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Harvard Competition Evaluates Use of Crowdsourcing to Solve Biomedical Computing Challenges


This article has been updated to remove previously reported information about the funding source for the pilot service and to correct the earlier stated deadline for submissions.

The Harvard Clinical and Translational Science Center is investigating the value of crowdsourcing approaches to solve algorithmic challenges in biomedical research.

The center, which also goes by the name of Harvard Catalyst, has launched a pilot service through which researchers at the university can submit computational problems in areas such as genomics, proteomics, radiology, pathology, and epidemiology. Harvard Catalyst issues the challenge to software developers worldwide who compete to solve the problem and win prize money.

The program is run on crowdsourcing infrastructure provided by TopCoder.

Challenges are selected based on the suitability of the question; the availability of sufficient information to support the efforts of the solvers; the availability of a validation dataset; evidence that the algorithmic problem is important to the success of the submitter's research or progress in a particular field; the relationship of the problem to important classes of algorithmic problems; and the problem's congruence with the overarching mission of Harvard Catalyst.

Once a problem has been accepted, Harvard Catalyst and TopCoder work with the researcher to develop a problem statement, test data, and a scoring algorithm before the contest is launched on the crowdsourcing platform.

One such challenge, dubbed FitnessEstimator, commenced yesterday. The aim of the project is to use next-generation sequencing data to determine the abundance of specific DNA sequences at multiple time points in order to determine the fitness of specific sequences in the presence of selective pressure.

As an example, the project abstract notes that such an approach might be used to measure how certain bacterial sequences become enriched or depleted in the presence of antibiotics. "Those cells with a survival advantage will replicate and increase the abundance of their sequences in the population, whereas those cells with a disadvantage will die off and their sequences will become relatively depleted from the population," the abstract states.

Harvard Catalyst is accepting submissions for a method of analyzing "count data that reflects library member abundance before and after application of a selective pressure at possibly multiple time points."

One of the contest creators, Uri Laserson, a graduate student in biomedical engineering and mathematics at the Harvard-MIT Division of Health Sciences and Technology, explained to BioInform that he and his colleagues hope to find the best algorithms for "most accurately determining which are the most enriched and most depleted sets" in libraries of DNA sequences.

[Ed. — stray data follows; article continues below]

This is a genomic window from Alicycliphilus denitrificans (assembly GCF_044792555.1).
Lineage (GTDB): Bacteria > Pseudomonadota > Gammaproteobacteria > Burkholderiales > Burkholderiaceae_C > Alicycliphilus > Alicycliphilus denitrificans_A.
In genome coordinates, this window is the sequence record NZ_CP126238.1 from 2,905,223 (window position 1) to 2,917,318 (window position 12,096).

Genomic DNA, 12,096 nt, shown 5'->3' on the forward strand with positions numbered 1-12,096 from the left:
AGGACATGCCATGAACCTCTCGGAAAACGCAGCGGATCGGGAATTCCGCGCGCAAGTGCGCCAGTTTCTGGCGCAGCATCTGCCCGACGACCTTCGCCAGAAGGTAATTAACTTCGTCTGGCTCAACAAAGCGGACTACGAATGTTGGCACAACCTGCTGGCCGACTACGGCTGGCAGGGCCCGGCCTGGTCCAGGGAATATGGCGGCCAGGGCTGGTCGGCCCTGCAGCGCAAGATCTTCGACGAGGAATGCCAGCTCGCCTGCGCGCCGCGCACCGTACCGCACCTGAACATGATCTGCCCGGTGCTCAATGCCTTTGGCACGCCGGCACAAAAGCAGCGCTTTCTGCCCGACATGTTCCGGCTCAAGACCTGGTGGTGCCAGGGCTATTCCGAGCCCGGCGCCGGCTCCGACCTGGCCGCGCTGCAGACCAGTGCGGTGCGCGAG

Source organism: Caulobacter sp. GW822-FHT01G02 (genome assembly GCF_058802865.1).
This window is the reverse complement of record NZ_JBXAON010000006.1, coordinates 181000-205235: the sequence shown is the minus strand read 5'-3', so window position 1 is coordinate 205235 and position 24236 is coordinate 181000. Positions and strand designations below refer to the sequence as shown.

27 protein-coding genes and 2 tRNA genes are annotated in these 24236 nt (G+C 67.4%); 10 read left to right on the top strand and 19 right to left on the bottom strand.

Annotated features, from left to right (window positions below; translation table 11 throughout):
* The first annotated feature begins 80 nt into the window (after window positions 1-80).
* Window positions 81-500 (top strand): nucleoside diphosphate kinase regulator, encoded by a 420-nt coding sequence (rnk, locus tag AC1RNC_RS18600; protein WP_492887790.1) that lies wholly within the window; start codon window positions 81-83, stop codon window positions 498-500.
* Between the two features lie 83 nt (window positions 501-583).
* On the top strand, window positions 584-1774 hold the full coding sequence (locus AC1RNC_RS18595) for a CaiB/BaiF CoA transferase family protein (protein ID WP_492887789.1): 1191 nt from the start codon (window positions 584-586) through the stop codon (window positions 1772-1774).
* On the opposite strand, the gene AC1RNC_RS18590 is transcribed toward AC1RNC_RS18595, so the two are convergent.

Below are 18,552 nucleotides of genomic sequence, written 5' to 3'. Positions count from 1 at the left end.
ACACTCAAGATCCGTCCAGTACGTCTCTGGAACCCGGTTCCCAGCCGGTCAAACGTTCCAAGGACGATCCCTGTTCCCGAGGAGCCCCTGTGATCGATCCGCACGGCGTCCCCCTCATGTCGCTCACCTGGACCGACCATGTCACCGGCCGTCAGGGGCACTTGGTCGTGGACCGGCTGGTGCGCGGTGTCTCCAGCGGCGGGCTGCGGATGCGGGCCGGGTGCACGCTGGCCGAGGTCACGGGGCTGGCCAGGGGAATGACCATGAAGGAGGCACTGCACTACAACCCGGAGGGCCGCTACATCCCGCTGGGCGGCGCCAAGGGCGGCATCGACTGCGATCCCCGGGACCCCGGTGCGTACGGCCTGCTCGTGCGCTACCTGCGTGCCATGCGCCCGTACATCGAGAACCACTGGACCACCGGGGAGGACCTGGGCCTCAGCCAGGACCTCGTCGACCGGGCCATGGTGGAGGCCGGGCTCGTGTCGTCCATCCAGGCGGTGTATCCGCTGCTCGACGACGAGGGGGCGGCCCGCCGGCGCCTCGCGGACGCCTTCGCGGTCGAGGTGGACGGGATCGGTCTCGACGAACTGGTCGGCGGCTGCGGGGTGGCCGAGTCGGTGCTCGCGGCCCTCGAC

He explained that the FitnessEstimator challenge grew out of experiments involving large libraries of gene sequences where each sequence has some kind of fitness that the researcher is interested in — for example, which genes bind best to particular substances.

Usually, he said, researchers characterize a DNA library using next-generation sequencing and then run experiments that apply some kind of selective pressure, which cause certain sequences to become enriched or depleted depending on their fitness relative to the rest of the population.

As the selective pressure is increased, researchers can resequence the library at different time points and compare the results to the previous population to discover which sequences are being enriched or depleted and which aren't, Laserson said.

A lab might have the resources to follow up on a few population members or perhaps on a few proteins, so "you have a certain kind of mathematical set up ... where you are essentially counting reads for populations at multiple time points" in order to determine which sequences are the most enriched or the most depleted at that point in time, he said.

Additionally, most sequence libraries are quite large and, as a result, previous methods developed by Laserson and his colleagues for ranking all of the population members have been "computationally expensive" or made assumptions that "we didn’t like," he said.

Participants in the contest are provided with 60 training test cases whose solutions are already known, which they can use to test their algorithm locally. They are also provided with a network model that explains how the data in the test cases were generated and the relationship between the data.

Contestants have until June 21 to complete their solutions and turn them in.

Entries will be scored based on the closeness of their results to the values computed for a separate set of test data, Laserson said.

As of press time, 50 registrants had signed up on the TopCoder website under the FitnessEstimator challenge page.

This contest is the third of several challenges accepted by Harvard Catalyst as part of its crowdsourcing investigative efforts.

Patrick Gaule, a research associate at Harvard University and one of the organizers of the crowdsourcing venture, declined to provide additional details about the program. He explained to BioInform in an e-mail that the development team intends to complete and evaluate an initial set of algorithmic challenges before speaking publicly about the service.

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